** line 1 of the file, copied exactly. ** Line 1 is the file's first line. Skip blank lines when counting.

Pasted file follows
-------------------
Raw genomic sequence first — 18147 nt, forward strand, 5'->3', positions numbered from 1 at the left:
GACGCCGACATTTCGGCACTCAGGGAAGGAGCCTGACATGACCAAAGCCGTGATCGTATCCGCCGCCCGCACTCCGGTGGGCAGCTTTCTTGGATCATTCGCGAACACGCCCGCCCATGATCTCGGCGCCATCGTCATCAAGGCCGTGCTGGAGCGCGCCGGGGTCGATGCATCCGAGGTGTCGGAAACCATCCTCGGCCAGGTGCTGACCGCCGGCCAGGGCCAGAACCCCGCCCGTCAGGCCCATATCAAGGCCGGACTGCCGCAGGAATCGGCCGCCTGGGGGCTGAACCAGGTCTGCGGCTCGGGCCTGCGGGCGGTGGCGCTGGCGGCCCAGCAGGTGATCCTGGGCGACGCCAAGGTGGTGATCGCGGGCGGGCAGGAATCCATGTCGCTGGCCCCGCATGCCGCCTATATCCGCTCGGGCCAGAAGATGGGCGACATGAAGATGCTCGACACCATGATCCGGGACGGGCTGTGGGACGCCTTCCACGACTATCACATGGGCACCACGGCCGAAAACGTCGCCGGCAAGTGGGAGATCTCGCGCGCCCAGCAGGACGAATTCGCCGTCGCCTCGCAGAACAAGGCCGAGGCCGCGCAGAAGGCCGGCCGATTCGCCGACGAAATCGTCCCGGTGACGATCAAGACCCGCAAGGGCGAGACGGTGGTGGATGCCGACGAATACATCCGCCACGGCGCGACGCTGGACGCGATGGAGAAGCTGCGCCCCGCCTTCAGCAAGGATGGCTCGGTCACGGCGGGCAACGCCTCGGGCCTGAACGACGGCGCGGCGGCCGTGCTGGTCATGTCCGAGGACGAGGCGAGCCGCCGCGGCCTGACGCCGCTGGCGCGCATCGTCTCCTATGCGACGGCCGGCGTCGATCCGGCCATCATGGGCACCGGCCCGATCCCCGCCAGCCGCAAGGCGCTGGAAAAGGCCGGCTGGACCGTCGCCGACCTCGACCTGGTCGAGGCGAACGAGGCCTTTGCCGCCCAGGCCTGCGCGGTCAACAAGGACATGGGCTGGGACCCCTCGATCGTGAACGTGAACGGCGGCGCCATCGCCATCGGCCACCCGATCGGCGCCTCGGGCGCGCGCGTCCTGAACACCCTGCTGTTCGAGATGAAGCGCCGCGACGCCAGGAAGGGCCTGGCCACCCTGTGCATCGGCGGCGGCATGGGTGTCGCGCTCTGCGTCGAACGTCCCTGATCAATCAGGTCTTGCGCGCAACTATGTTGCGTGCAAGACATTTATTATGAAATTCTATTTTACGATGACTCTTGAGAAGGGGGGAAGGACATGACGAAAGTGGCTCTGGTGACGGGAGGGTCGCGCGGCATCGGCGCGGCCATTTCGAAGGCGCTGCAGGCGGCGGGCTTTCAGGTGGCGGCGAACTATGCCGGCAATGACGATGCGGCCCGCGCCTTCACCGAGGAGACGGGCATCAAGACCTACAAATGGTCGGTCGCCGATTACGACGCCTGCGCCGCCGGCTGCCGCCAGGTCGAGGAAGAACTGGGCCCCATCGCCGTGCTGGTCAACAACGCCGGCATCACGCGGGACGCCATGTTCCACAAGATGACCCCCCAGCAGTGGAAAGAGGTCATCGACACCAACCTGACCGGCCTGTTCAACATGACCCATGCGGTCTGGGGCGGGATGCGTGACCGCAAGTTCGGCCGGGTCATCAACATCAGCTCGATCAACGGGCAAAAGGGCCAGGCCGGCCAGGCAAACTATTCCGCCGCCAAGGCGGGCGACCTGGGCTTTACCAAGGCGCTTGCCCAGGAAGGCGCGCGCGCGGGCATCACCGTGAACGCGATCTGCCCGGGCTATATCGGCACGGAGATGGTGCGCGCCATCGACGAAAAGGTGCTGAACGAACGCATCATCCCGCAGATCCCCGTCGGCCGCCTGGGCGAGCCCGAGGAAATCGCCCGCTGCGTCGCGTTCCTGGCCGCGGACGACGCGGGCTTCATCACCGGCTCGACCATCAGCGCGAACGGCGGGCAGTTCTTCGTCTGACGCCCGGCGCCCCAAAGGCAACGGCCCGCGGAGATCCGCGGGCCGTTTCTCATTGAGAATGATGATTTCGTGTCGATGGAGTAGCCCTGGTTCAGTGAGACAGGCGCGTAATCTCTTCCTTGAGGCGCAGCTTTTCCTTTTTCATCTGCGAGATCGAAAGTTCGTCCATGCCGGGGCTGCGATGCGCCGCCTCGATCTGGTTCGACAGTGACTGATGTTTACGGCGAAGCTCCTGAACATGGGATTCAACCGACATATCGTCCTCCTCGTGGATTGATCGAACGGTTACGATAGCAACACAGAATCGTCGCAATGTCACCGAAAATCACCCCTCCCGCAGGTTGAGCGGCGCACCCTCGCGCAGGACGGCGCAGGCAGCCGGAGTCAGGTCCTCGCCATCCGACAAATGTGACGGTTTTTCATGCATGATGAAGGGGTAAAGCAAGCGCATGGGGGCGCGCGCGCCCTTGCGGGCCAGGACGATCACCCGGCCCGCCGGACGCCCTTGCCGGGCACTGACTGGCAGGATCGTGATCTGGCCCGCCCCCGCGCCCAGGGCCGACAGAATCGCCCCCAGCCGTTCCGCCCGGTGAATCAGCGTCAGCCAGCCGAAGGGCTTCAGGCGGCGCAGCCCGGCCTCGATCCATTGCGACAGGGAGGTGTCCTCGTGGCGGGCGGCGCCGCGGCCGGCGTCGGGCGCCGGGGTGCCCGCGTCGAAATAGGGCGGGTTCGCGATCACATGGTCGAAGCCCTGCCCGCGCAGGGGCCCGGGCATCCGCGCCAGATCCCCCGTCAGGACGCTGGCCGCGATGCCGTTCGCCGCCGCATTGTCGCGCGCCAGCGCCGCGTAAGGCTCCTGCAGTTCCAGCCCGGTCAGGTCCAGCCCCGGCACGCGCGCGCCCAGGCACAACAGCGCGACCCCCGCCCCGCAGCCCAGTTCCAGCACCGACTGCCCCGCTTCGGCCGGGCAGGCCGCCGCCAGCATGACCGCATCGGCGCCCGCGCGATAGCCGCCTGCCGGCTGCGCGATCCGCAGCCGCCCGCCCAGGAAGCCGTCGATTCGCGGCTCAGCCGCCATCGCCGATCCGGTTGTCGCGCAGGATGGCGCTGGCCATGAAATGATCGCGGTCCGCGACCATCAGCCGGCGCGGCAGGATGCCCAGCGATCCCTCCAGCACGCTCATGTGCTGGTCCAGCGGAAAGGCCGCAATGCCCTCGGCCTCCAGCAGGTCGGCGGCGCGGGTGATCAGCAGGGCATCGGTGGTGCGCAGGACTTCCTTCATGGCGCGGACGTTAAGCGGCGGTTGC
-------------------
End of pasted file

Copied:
Raw genomic sequence first — 18147 nt, forward strand, 5'->3', positions numbered from 1 at the left: